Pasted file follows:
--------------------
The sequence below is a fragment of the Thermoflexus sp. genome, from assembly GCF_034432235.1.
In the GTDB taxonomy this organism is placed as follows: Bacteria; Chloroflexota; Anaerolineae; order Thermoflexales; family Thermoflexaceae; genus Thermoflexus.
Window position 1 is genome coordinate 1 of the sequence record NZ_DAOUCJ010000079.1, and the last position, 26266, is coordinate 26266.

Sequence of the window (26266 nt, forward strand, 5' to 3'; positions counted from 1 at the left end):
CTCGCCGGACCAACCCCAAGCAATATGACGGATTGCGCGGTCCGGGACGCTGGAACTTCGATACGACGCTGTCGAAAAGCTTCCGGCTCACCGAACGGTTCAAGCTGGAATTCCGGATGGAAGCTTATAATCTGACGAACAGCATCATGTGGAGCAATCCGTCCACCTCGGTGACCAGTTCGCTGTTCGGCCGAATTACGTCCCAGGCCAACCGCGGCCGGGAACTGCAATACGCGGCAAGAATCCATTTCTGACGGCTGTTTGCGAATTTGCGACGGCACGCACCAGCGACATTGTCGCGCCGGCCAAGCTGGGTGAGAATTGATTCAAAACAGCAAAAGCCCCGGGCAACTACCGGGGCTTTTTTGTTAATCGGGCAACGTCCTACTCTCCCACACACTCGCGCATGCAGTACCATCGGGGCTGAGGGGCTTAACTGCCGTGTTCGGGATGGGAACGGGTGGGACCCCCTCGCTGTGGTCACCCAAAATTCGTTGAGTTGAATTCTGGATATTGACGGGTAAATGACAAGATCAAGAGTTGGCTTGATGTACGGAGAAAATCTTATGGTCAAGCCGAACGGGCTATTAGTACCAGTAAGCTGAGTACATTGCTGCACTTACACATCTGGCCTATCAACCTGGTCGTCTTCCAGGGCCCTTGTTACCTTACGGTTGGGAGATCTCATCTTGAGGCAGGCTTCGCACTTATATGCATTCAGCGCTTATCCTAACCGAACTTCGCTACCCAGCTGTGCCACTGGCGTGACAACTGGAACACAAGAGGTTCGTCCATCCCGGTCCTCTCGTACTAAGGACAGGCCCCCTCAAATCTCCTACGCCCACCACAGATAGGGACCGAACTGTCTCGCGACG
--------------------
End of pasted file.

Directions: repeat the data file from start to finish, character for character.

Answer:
The sequence below is a fragment of the Thermoflexus sp. genome, from assembly GCF_034432235.1.
In the GTDB taxonomy this organism is placed as follows: Bacteria; Chloroflexota; Anaerolineae; order Thermoflexales; family Thermoflexaceae; genus Thermoflexus.
Window position 1 is genome coordinate 1 of the sequence record NZ_DAOUCJ010000079.1, and the last position, 26266, is coordinate 26266.

Sequence of the window (26266 nt, forward strand, 5' to 3'; positions counted from 1 at the left end):
CTCGCCGGACCAACCCCAAGCAATATGACGGATTGCGCGGTCCGGGACGCTGGAACTTCGATACGACGCTGTCGAAAAGCTTCCGGCTCACCGAACGGTTCAAGCTGGAATTCCGGATGGAAGCTTATAATCTGACGAACAGCATCATGTGGAGCAATCCGTCCACCTCGGTGACCAGTTCGCTGTTCGGCCGAATTACGTCCCAGGCCAACCGCGGCCGGGAACTGCAATACGCGGCAAGAATCCATTTCTGACGGCTGTTTGCGAATTTGCGACGGCACGCACCAGCGACATTGTCGCGCCGGCCAAGCTGGGTGAGAATTGATTCAAAACAGCAAAAGCCCCGGGCAACTACCGGGGCTTTTTTGTTAATCGGGCAACGTCCTACTCTCCCACACACTCGCGCATGCAGTACCATCGGGGCTGAGGGGCTTAACTGCCGTGTTCGGGATGGGAACGGGTGGGACCCCCTCGCTGTGGTCACCCAAAATTCGTTGAGTTGAATTCTGGATATTGACGGGTAAATGACAAGATCAAGAGTTGGCTTGATGTACGGAGAAAATCTTATGGTCAAGCCGAACGGGCTATTAGTACCAGTAAGCTGAGTACATTGCTGCACTTACACATCTGGCCTATCAACCTGGTCGTCTTCCAGGGCCCTTGTTACCTTACGGTTGGGAGATCTCATCTTGAGGCAGGCTTCGCACTTATATGCATTCAGCGCTTATCCTAACCGAACTTCGCTACCCAGCTGTGCCACTGGCGTGACAACTGGAACACAAGAGGTTCGTCCATCCCGGTCCTCTCGTACTAAGGACAGGCCCCCTCAAATCTCCTACGCCCACCACAGATAGGGACCGAACTGTCTCGCGACG